We had no idea how many people would want to submit languages or even if the idea would take off. To test the concept, a no-frills, quick-to-implement process was essential.
- A list of words/phrases used in the product.
- A place to explain the context in which they are used.
- Somewhere for people to submit translations.
- A way to sanity check and review the legitimacy of the translations.
- A way to share the translations with the dev team.
After reviewing our existing copy we settled on a definitive list of 25 words and phrases that needed translation.
We opted to use Typeform (a survey tool) and present each translation as its own question. It’s quick, looks nice, and it’s easy to process the results with Zapier (an automation tool for linking apps together).
Without the context of the product around it, what a phrase is intended to communicate can be lost. For example does a literal translation of ‘drag’ and ‘drop’ sound odd without the context of files and attachments? Tone also matters: should I be using a casual, friendly voice or a formal business voice?
Adding screenshots to each question helps provide context and the question description fields are useful for offering alternative wording. Hopefully this is enough to make it obvious what the purpose of each phrase is.
This should be obvious, but we almost forgot to ask which language they’re providing translations for and if it’s a regional variation (e.g. Brazilian Portuguese).
If you want to submit a new translation – the form is here.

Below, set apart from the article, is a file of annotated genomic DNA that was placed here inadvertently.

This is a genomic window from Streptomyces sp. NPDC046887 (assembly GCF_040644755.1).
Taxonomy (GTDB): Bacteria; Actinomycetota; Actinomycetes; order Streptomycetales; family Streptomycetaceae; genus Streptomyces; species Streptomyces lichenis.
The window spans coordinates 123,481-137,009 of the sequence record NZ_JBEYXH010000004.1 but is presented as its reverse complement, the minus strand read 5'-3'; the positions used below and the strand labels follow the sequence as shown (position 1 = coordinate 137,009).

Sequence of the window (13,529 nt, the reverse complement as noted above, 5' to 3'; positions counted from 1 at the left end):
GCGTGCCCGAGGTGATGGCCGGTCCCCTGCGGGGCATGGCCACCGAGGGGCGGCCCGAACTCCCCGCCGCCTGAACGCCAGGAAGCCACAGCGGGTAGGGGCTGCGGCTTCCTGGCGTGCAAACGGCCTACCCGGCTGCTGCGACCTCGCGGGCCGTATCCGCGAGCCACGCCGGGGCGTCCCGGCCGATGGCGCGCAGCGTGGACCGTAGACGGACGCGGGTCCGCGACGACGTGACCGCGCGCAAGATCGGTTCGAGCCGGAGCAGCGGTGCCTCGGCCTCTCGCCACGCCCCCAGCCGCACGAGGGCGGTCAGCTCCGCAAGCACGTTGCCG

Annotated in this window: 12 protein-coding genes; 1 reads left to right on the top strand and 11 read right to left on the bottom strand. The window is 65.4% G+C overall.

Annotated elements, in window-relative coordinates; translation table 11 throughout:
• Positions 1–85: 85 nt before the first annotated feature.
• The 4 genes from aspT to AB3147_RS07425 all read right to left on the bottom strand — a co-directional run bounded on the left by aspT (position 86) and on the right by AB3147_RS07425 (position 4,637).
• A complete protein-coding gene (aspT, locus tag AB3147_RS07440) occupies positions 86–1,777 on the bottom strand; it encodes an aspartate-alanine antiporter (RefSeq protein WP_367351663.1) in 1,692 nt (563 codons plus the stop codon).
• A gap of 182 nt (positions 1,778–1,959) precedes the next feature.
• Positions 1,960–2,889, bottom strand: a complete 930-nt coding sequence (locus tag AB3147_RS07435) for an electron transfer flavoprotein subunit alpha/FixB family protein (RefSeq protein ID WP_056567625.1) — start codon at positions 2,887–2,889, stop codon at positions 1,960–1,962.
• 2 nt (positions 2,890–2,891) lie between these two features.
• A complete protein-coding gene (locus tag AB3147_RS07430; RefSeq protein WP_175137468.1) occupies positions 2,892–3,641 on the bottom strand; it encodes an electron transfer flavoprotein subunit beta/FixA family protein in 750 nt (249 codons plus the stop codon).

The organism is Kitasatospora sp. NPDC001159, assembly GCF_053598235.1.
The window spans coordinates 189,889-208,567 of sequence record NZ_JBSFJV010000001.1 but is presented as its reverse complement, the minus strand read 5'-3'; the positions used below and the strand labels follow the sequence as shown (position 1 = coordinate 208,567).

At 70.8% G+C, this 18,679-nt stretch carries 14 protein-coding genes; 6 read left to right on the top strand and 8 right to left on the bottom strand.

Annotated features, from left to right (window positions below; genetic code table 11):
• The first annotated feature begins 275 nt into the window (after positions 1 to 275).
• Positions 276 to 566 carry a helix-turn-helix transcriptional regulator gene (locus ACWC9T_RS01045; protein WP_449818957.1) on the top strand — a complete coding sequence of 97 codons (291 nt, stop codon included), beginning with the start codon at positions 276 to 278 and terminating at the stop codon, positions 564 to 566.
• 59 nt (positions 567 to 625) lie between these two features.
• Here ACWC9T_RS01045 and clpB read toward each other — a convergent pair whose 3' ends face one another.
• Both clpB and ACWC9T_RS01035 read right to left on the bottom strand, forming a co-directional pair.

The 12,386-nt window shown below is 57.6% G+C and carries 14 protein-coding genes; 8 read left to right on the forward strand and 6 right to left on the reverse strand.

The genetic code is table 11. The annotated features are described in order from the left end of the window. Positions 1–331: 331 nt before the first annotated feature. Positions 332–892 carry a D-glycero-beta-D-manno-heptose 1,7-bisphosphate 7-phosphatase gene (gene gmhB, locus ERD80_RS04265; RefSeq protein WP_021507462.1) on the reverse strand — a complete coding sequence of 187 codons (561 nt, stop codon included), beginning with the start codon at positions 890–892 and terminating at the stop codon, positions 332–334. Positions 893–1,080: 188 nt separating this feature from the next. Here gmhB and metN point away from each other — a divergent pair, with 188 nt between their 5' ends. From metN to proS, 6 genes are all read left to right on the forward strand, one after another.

After a user completes the Typeform survey, Zapier can automate the rest. The six-step ‘Zap’ (Zapier’s name for an automation flow) looks like this:
- Trigger the Zap upon receiving a new Typeform submission.
- Send the user an email (via Drip) to confirm we got their submission and say thanks.
- Run their responses through ‘Translate by Zapier’ (it’s just Google Translate under the hood) to detect the language they submitted.
- Use Google Translate again to convert their submission back into English. (This provides a sanity check to flag if somebody is trolling us with silly translations).
- Next, we post a message to Slack with the results of the sanity check, so we can quickly assess if it looks legitimate or not.
- Finally, send an email with all translations to Leo (one of our developers) to add the strings into the Assistant code.
We set up the survey in the morning and added a link to it in our April hack day blog post. By the end of the day, 6 new translations had already been submitted. Considering this was an old post and was the only place the link was public, the response was amazing! There’s clearly an appetite for more languages.
We now support seven languages in the Assistant, just head to Project Settings > Assistant to change the default language.
Finally, we’d like to extend a huge Thank You / Merci / Gracias / Danke / Спасибо to everyone who has contributed translations so far – we hugely appreciate it and can’t wait to see more added as we continue to grow the GoSquared Live Chat customer base around the world.